The human body is infinitely complex. While western medicine tends to treat problems — a broken bone, a high cholesterol level — other cultures treat their approach to care differently. They treat the entire person, body and mind, using far more modalities than a pill bottle or cast.
Holistic medicine has the power to cure because it doesn’t only address surface pain. It addresses the underlying imbalances that lead to poor health outcomes. Here are eight holistic therapies based on science that you might consider adding to your healing regimen.
Can going on a “trip” help cure depression? Recent scientific evidence suggests that the answer is yes. Recently, several headlines boast of the power of hallucinogens when it comes to tackling otherwise intractable mood disorders.
One such methodology involves the use of ketamine in treating depression and post-traumatic stress disorder. This substance works as a hallucinogen and tranquilizer, increasing neural activity in various brain regions — including those associated with positive emotions. As such, it can help you see your experiences through a new lens, not the distorted view often understandably seen in those who have gone through trauma.
Massage therapy can do everything from easing muscles sore from exercise to alleviating migraines. The trick is finding the right therapist. One of the best ways to do so is word of mouth — talking to other people who have had a positive experience with the same practitioner improves your chances of finding the help you need.
Your first session should start with a consultation. Inform your therapist about any ongoing issues that you have, including any medical conditions. Your practitioner should ask you about your goals for your treatment. Speak up.
With most holistic therapies, it takes several treatments before you achieve lasting relief. However, you should feel divine after your first massage. The human touch element also helps ease the mental anguish of those battling loneliness.
Acupuncture has approximately 3,000 years of testimony backing up its efficacy. Few medical treatments can boast such a track record.
In this procedure, your technician uses tiny needles to activate your chi or vital life energy, eliminating blockages and restoring the body to balance. Western scientists believe the process works by activating various nerve channels to ease pain.
If you hesitate because of the needle factor, you could try acupressure, which uses the same points without any sharp objects. However, the ones used in the traditional practice are smaller than a human hair. You shouldn’t feel pain with insertion.
Biofeedback is a way of training your brain to induce the physiological processes that help ease chronic pain. Ancient yogis used these techniques to regulate their heart rate, and you can likewise learn to control many of your bodily functions.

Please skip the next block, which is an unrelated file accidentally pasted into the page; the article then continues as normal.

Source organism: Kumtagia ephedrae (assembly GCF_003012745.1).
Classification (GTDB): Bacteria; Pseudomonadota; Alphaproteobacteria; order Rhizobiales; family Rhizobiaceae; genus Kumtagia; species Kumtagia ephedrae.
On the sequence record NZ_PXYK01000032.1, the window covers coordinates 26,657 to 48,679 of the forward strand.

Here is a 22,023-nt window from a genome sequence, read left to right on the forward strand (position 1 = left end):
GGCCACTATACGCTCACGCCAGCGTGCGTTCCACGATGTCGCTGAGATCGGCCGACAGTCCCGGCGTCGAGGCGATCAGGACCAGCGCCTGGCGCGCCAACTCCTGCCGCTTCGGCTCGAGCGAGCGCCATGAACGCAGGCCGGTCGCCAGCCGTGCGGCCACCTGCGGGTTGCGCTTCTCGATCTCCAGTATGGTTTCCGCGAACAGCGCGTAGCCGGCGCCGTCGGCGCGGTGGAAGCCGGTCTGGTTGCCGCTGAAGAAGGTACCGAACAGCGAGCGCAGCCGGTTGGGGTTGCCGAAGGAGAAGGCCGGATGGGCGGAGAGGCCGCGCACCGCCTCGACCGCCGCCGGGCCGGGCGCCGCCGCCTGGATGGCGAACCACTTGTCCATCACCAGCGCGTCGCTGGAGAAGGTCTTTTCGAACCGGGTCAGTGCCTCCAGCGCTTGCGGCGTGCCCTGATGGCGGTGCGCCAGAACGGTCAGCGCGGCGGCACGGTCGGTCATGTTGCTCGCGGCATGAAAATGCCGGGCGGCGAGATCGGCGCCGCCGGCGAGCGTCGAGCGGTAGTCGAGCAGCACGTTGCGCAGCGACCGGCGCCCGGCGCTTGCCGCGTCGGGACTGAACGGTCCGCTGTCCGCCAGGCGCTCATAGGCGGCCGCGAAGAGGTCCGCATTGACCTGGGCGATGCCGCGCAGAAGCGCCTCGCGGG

Traditional biofeedback entails going to a lab and using monitoring methods like electroencephalography (EEG) or sensors to detect physiological reactions that you then work to control. However, you can experiment at home. The next time you have a fright that gets your heart pumping, try using deep breathing to calm yourself.
5. Nutritional Interventions
Everything you put in your body affects your body and mind. This statement applies to the foods you eat. Changing your diet can make a significant difference in your overall health.
For example, over 80 million Americans currently live with a prediabetic condition, often without knowing it. Letting it advance to Type 2 diabetes increases their risk of heart disease and kidney failure. However, you can prevent this disorder by reducing or eliminating foods high in white flour, sugar and other additives, reducing your overall carbohydrate intake and increasing your exercise quotient.
Other conditions likewise respond well to nutritional therapy. For example, some patients with IBS have considerable success on the low FODMAP diet. FODMAPs are types of carbohydrates that can ferment in the gut and cause distress in sensitive individuals.
Movement therapy isn’t as unusual as it sounds. Stretching and toning your body prompts you to release endorphins, natural opioid-like chemicals that ease mild pain and produce a sense of euphoria. Some forms of yoga, such as yin, are gentle enough that even folks confined to bed can do them.
Stretching also prompts your body to produce hyaluronic acid, a potent joint mobility helper. This substance helps keep your fascia, thick connective tissue bands, hydrated and flexible, leading to reduced pain from conditions like iliotibial (ITB) band syndrome.
7. Sound Healing
Could listening to the right frequencies heal your DNA? Proponents of sound therapy believe so.
At the microscopic level, your body remains in perpetual motion. Molecules make up every tissue, with electrons spinning endlessly around nuclei. Practitioners believe that when these vibrate in the right way, measured in Hertz, you experience DNA healing and improved general health.
When Michael Phelps swam in the 2016 Olympics, many enthusiasts noticed his body covered in strange red marks. He wasn’t bitten repeatedly — he had performed cupping therapy.
Cupping works similarly to a massage in reverse. Instead of pressing on muscles and connective tissues, practitioners use cups to pull the fibers. The result is improved flexibility and shortened recovery time among athletes. Some people also swear by the technique for treating chronic pain.
Try One of These 8 Science-Based Holistic Therapies
Holistic medicine works by treating underlying imbalances in your body that lead to pain and poor health outcomes. Why not try adding one of these eight science-based therapies to your regimen?